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Wednesday, November 9, 2016

The Stories of John Cheever - South Broadway Library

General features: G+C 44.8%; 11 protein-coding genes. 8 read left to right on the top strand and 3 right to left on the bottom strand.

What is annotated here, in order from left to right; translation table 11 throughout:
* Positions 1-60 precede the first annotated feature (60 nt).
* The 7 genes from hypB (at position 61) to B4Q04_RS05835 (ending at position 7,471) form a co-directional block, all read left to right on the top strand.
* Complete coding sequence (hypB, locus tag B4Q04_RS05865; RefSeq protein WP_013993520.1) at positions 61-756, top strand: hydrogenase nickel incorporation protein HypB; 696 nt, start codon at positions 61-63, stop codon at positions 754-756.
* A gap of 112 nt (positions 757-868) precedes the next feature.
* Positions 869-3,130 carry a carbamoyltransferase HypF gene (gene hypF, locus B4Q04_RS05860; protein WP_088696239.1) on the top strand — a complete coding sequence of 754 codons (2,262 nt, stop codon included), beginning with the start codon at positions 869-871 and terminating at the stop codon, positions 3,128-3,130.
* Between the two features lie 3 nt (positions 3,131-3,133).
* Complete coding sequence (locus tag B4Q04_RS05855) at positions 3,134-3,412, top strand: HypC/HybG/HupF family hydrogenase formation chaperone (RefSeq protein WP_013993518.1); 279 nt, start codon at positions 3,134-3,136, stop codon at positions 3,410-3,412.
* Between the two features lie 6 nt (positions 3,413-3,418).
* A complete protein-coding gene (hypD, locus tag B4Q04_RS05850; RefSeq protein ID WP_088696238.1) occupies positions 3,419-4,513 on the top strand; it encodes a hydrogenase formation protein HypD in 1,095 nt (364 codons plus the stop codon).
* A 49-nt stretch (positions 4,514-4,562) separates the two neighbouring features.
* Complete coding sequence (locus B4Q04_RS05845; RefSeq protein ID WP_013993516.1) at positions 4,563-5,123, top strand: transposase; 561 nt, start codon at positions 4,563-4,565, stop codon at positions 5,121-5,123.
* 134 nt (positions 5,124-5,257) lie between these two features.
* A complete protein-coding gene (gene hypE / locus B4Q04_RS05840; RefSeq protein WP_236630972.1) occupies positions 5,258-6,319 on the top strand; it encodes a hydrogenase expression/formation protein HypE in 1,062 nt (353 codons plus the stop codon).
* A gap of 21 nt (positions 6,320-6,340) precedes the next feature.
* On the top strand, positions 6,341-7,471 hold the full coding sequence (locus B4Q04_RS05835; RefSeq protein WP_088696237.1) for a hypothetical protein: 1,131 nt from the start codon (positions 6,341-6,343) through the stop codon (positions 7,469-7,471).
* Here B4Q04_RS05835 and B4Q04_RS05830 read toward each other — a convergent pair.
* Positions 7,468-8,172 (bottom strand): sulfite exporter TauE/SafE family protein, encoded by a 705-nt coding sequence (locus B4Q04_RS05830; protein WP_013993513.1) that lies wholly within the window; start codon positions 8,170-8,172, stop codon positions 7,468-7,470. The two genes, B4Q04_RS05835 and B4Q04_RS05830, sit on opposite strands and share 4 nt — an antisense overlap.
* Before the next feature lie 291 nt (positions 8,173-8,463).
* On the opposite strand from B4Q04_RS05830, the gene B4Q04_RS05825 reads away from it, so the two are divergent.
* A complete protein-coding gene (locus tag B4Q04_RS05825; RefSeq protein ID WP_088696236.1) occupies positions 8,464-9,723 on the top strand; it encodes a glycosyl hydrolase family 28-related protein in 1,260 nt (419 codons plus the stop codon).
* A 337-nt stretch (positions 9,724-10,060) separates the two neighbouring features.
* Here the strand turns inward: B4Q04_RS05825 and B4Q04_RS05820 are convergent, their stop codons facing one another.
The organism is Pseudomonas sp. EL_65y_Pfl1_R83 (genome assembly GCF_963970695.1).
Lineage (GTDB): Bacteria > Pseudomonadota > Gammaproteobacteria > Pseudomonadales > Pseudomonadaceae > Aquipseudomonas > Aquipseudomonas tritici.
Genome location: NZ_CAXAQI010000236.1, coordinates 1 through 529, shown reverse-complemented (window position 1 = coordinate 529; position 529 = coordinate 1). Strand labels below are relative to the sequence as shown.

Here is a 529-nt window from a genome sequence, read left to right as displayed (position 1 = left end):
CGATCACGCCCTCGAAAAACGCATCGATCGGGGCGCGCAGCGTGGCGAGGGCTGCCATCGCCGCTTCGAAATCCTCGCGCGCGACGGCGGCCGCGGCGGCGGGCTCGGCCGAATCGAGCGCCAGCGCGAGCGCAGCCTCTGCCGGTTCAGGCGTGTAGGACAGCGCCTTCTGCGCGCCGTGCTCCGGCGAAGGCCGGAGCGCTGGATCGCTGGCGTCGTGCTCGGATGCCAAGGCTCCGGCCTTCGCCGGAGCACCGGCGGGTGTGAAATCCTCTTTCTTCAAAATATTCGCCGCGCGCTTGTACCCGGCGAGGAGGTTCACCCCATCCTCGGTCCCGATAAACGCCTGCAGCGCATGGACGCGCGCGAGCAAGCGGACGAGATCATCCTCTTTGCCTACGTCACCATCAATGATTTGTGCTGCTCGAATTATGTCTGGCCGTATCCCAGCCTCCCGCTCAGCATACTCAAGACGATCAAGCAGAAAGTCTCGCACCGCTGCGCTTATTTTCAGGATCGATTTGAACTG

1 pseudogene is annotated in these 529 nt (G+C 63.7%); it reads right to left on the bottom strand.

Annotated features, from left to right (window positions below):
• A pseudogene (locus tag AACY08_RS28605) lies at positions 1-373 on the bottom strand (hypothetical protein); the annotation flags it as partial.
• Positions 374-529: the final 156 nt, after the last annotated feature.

On October 22nd, we met to discuss The Stories of John Cheever.  We discussed four stories in particular: Goodbye, My Brother; The Five-Forty-Eight, The Swimmer, and The Jewels of the Cabots.  The discussion began with Good-bye, My Brother and we quickly decided that Cheever's examination of family dynamics was very morose. Lawrence, the youngest brother, is quite the black sheep in the family and the events he precipitates by his presents are symbolic of the decay of the "American Dream." The Five-Forty-Eight was a psychological story about a mentally ill woman who is an agent of karma returning to exact justice on a man who preys upon women through the use of the position and power.  The narration during the train ride on the title train is superbly constructed with the use of metaphor and imagery.  The final scene left many cheering for Miss Dent as she put a "dent" in Blake's life.  The Swimmer was described as an allegory for Neddy's (The Swimmer) passage from youth to old age.  His journey from one swimming pool to another becomes increasing more difficult and each pool seems to drain his energy.  The story ends with Neddy arriving home after dark and finding the house dark and abandoned.  One can only conclude that Neddy has lost everything and is in a state of denial or delusion about his situation.  The last story we discussed was The Jewels of the Cabots.  Cheever weaves a tangled web of a story with many tangential stories including one involving a male prostitute (!).  One is uncertain of which story is the main one until the very end when we find out that Mrs. Cabot's daughter is the jewel thief who takes her mother's jewel and recreates a life for herself in Egypt.  There is the usual Cheever use of swimming that takes place at the end of story  The narrator uses swimming techniques as way to separate the classes.  The side stroke, which is proletariat and lower class, is more efficient and more conducive to lifesaving, whereas the "overhand" stroke is indicative of the upper class because it is more stylish. The narrator makes this observation while swimming in the Nile river.  In the end, Cheever's stories reflect a slice of American life that takes place during the height of the "American Dream," and while the characters may be living the dream, they are also victims of it.  Their lives are set in rigid manner that doesn't allow for much individualism, and those who express individualism are not shown in a positive light.  Our next discussion will be on "Lovely, Dark, Deep" by Joyce Carol Oates on November 19th at 2:00 pm at the South Broadway Library.

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